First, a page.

A word or two about Scale

All Scale Modelers

What do all these scales mean? In a nutshell, scale refers to how much smaller than the real thing the model is.  For example in 1:72 scale, a popular airplane scale, it means that the model is 72 times smaller than a full size airplane. In 1:22.5, LGB scale, it means that the train or figure on your layout is 22.5 times smaller than a full size train or figure.

At the other end of the scale world is when a model is referred to as, say 5:1. In this case the model is five times larger than the real thing. You will usually find this when looking at larger than life models of insects or microscopic things.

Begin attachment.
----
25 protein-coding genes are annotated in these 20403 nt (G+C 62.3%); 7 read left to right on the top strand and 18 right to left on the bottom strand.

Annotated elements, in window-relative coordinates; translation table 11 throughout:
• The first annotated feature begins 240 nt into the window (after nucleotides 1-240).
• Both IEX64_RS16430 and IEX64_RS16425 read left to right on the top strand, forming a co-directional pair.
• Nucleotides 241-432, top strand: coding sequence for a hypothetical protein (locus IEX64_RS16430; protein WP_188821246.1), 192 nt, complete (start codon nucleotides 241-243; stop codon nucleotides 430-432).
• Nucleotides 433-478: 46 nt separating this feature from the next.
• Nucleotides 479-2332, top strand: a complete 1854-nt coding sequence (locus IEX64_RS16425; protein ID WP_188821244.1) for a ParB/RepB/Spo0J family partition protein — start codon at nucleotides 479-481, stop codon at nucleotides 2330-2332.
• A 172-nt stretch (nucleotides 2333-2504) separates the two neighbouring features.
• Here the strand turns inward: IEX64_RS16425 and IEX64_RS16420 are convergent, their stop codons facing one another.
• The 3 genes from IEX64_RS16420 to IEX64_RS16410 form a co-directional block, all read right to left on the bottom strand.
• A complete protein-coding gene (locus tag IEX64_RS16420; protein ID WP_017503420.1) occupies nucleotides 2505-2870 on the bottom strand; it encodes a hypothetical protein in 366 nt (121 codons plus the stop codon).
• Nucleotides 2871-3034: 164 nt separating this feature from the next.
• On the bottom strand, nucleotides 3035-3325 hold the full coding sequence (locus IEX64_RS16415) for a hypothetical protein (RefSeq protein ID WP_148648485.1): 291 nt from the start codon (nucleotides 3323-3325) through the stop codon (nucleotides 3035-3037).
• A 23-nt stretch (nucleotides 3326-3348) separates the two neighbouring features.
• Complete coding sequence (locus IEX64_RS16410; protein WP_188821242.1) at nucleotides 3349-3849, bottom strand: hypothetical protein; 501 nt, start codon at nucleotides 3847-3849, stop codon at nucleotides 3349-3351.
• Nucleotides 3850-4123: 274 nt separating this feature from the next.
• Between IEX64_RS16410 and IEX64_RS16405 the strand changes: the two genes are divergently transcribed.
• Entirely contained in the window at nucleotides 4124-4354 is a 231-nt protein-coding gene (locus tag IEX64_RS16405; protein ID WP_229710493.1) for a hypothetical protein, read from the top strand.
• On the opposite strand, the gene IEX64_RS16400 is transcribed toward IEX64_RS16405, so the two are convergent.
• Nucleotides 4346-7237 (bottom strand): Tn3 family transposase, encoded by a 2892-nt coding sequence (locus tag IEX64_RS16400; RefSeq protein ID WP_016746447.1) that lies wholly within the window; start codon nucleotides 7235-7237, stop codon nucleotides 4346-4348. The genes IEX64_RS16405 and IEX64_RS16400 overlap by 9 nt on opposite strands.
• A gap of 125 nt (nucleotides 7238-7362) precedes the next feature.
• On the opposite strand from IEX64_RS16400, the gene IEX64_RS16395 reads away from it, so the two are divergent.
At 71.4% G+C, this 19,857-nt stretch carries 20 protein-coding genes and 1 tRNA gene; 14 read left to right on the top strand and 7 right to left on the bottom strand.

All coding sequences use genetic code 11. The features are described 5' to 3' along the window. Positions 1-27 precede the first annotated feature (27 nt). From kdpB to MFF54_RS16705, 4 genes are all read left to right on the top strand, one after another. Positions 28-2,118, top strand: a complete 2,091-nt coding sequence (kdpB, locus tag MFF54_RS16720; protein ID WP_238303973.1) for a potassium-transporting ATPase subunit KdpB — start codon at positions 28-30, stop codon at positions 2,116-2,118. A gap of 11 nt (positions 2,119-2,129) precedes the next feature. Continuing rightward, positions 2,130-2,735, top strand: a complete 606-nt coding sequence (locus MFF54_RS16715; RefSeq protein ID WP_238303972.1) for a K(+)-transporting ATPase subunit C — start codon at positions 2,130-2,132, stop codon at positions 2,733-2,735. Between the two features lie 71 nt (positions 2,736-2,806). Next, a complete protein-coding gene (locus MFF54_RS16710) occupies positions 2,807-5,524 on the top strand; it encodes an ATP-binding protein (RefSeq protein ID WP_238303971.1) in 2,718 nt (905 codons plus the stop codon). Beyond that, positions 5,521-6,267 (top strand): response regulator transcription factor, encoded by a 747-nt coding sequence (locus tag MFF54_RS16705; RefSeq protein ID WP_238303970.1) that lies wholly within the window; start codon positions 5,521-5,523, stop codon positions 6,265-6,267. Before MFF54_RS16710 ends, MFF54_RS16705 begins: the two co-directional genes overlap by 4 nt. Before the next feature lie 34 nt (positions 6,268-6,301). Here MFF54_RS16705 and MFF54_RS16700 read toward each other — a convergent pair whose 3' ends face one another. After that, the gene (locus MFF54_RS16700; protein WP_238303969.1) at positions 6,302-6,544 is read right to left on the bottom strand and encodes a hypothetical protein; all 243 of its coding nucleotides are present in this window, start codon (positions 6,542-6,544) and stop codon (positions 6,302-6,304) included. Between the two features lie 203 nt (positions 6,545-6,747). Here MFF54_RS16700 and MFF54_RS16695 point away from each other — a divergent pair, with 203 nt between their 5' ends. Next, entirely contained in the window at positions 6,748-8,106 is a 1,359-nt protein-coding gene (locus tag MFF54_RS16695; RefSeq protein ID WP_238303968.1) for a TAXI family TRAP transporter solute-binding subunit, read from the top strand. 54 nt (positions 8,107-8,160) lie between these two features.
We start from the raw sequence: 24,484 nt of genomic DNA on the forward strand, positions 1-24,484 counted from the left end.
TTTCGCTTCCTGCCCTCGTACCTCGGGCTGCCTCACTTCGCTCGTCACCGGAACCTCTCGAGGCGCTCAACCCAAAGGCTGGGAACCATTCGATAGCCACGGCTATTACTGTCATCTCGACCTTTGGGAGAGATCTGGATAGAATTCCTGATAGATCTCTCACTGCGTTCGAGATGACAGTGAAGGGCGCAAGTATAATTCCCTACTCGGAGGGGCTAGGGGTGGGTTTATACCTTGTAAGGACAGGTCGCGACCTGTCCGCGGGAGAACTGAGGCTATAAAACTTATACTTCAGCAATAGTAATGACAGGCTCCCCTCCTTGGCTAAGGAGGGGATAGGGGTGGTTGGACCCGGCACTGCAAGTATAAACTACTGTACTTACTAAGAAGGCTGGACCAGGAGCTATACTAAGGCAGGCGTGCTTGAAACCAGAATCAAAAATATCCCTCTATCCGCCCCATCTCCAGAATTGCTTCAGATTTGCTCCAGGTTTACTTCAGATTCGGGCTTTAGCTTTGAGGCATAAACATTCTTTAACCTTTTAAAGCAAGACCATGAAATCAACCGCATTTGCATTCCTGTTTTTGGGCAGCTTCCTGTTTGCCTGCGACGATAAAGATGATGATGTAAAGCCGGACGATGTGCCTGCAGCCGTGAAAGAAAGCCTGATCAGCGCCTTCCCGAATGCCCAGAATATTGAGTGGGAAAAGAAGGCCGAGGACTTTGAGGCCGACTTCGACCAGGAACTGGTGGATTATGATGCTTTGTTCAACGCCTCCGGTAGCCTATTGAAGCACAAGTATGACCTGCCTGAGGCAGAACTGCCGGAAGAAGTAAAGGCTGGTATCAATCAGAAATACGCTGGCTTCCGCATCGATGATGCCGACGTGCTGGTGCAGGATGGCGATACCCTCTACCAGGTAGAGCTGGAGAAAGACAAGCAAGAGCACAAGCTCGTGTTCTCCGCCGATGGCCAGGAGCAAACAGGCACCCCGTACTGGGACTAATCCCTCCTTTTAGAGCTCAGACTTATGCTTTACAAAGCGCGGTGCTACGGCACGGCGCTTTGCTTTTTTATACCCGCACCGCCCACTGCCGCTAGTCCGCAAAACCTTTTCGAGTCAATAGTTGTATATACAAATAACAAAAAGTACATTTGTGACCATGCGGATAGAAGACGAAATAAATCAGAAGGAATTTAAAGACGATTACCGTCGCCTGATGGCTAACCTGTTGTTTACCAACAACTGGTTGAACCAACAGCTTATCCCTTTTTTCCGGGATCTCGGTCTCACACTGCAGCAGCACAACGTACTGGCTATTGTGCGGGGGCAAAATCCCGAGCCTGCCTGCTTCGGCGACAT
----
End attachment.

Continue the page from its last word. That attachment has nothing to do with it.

Scales can be listed as 1:X, 1/X, or A = Y.  For example: 1:12, 1/12, 1 inch = 1 foot. Where X equals the model's size. Plus where A equals inches or feet and Y equals inches or feet. Note all this is equivalent in metric.

Railroad Scale Modelers

Where problems come up for railroad modelers is when scale and gauge are used interchangeably. This creates a nightmare, especially for new people. The “G gauge – scale” has the worst problem

Gauge refers to, and only refers to, the inside distance between the two rails of the track. Even though in real world measurement the inside measurement of “G” track is 45mm, when measured in different scales, the gauge is different! The same real world 45mm in 1:13.7 equals 24 inches; in 1:22.5 (LGB Scale) it is 39.37 inches or one meter. In 1:20.3 it measures out to 36 inches. And in 1:32 it measures out to 4 ft 8.5 in.

To keep your layout accurate, always use scale. Of course the right Scale Card and Scale Rule will always help.

Any questions? Send to: josepj@thescalecard.com, use “About Scale” as your subject line.

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